Ann Rheum Dis 56:85-90 doi:10.1136/ard.56.2.85
  • Extended reports

Bone formers: osteophyte and enthesophyte formation are positively associated

  1. Juliet Rogers,
  2. Lee Shepstone,
  3. Paul Dieppe
  1. Rheumatology Unit, Department of Medicine, University of Bristol, Bristol Royal Infirmary, Bristol BS2 8HW, United Kingdom
  1. Dr Juliet Rogers.
  • Accepted 24 October 1996


OBJECTIVE To test the hypothesis that enthesophyte formation and osteophyte growth are positively associated and to look for associations between bone formation at different sites on the skeleton so that a simple measure of bone formation could be derived.

METHODS Visual examination of 337 adult skeletons. All common sites of either enthesophyte or osteophyte formation were inspected by a single observer who graded bone formation at these sites on a 0-3 scale. The total score for each feature was divided by the number of sites examined to derive an enthesophyte and an osteophyte score. Cronbach’s α and principal components analysis were used to identify groupings.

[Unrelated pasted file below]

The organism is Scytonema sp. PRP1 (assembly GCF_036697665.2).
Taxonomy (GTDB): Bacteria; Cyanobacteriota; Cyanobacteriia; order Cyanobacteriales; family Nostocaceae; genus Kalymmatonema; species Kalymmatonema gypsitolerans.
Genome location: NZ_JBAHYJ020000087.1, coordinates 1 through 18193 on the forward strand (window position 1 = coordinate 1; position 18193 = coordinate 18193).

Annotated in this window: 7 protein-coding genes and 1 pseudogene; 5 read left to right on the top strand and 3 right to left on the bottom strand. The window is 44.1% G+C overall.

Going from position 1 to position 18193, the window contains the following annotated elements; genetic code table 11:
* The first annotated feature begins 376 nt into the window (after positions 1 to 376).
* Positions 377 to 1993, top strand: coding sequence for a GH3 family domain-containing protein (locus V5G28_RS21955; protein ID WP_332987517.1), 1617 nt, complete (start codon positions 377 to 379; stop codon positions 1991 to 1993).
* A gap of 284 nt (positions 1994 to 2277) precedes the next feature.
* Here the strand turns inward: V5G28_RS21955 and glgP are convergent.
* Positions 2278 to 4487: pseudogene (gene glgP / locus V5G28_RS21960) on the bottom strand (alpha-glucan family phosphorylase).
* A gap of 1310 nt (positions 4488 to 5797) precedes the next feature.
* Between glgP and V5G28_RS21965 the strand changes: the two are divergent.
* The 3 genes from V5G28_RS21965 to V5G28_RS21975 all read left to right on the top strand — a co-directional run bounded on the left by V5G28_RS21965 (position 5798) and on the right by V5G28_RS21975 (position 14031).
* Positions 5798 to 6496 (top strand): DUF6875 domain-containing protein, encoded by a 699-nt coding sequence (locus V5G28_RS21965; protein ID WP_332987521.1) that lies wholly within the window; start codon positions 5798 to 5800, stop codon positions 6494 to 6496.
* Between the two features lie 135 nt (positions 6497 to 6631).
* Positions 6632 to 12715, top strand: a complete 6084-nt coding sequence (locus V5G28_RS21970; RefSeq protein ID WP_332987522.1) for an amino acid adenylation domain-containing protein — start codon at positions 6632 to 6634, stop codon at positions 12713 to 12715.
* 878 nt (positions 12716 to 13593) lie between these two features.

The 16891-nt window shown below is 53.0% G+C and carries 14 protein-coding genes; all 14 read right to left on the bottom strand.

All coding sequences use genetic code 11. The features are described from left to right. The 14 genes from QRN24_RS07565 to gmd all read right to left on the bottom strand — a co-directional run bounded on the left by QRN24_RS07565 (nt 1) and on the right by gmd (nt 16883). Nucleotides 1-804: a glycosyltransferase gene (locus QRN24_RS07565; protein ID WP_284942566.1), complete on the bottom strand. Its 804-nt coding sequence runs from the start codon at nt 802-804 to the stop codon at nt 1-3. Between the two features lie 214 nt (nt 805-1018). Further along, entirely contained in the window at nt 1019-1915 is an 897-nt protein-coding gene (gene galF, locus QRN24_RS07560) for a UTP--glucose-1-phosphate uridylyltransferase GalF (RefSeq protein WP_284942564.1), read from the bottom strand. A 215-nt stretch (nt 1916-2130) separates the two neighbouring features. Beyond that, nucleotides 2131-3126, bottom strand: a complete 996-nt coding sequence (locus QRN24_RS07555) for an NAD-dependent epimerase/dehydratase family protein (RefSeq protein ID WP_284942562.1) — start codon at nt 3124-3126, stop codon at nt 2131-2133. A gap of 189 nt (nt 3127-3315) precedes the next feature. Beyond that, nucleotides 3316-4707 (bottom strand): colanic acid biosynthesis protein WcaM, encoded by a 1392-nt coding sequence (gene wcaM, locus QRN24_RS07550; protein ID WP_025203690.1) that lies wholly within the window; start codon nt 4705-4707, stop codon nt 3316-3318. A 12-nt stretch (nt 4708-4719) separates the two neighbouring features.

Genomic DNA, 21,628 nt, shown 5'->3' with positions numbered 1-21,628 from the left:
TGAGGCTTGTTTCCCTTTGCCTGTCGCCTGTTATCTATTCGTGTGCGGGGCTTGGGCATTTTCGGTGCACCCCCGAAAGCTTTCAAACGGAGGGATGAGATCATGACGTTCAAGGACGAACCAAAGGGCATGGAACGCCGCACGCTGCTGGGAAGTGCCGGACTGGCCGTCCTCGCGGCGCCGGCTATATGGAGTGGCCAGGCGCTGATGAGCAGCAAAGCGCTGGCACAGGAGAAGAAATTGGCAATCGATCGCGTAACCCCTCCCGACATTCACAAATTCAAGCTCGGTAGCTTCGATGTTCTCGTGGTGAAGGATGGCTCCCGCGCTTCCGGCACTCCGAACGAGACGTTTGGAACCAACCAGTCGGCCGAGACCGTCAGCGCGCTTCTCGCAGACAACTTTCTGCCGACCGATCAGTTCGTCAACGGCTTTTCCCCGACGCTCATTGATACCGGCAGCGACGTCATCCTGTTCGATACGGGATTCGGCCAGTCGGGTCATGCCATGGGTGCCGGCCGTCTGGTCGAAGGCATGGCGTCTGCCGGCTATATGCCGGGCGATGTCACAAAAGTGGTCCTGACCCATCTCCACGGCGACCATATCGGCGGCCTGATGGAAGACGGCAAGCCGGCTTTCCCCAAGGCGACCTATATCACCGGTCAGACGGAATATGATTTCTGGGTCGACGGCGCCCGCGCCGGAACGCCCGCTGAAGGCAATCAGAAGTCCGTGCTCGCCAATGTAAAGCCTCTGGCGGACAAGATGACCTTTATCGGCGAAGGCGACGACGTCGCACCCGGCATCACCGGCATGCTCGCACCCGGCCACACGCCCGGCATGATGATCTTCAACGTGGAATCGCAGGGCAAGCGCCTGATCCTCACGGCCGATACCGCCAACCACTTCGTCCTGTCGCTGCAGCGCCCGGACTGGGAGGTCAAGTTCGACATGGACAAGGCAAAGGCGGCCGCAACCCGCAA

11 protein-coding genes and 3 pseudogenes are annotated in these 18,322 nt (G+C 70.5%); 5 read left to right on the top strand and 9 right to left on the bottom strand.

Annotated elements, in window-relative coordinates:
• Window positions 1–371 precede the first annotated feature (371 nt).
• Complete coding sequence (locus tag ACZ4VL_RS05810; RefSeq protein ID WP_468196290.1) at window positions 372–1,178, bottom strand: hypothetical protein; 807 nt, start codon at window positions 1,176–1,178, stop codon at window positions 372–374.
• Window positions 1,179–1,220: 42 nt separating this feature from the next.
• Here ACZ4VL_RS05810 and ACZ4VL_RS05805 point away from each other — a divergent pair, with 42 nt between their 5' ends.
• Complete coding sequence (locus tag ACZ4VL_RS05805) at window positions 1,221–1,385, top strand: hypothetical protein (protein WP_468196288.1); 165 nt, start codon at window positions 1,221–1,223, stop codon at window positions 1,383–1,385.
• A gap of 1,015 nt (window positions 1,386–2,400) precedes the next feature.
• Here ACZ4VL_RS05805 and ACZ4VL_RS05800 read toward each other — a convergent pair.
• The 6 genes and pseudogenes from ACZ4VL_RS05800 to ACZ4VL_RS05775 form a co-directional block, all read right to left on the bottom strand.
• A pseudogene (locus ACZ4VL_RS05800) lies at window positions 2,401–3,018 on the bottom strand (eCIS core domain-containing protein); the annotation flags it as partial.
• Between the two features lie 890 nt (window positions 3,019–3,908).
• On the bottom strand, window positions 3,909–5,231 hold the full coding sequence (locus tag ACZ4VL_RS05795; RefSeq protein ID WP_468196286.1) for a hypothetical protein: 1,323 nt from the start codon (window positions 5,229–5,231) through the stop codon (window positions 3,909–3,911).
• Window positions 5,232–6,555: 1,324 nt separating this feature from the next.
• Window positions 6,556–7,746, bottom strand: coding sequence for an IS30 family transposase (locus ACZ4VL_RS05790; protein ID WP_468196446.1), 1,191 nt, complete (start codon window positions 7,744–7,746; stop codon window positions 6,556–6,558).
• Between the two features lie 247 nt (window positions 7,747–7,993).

RESULTS Enthesophyte formation was associated with gender (M>F) and age. There was a positive correlation between enthesophytes and osteophytes (r = 0.65, 95% confidence interval, 0.58 to 0.71) which remained after correction for age and gender. Principal components analysis indicated four different groupings of enthesophyte formation. By choosing one site from each group a simple index of total skeletal bone formation could be derived.

CONCLUSIONS Osteophytes and enthesophytes are associated, such that a proportion of the population can be classified as “bone formers”. Enthesophyte groupings provide some clues to aetiopathogenesis. Bone formation should be investigated as a possible determinant of the heterogeneity of outcome and of treatment responses in common musculoskeletal disorders.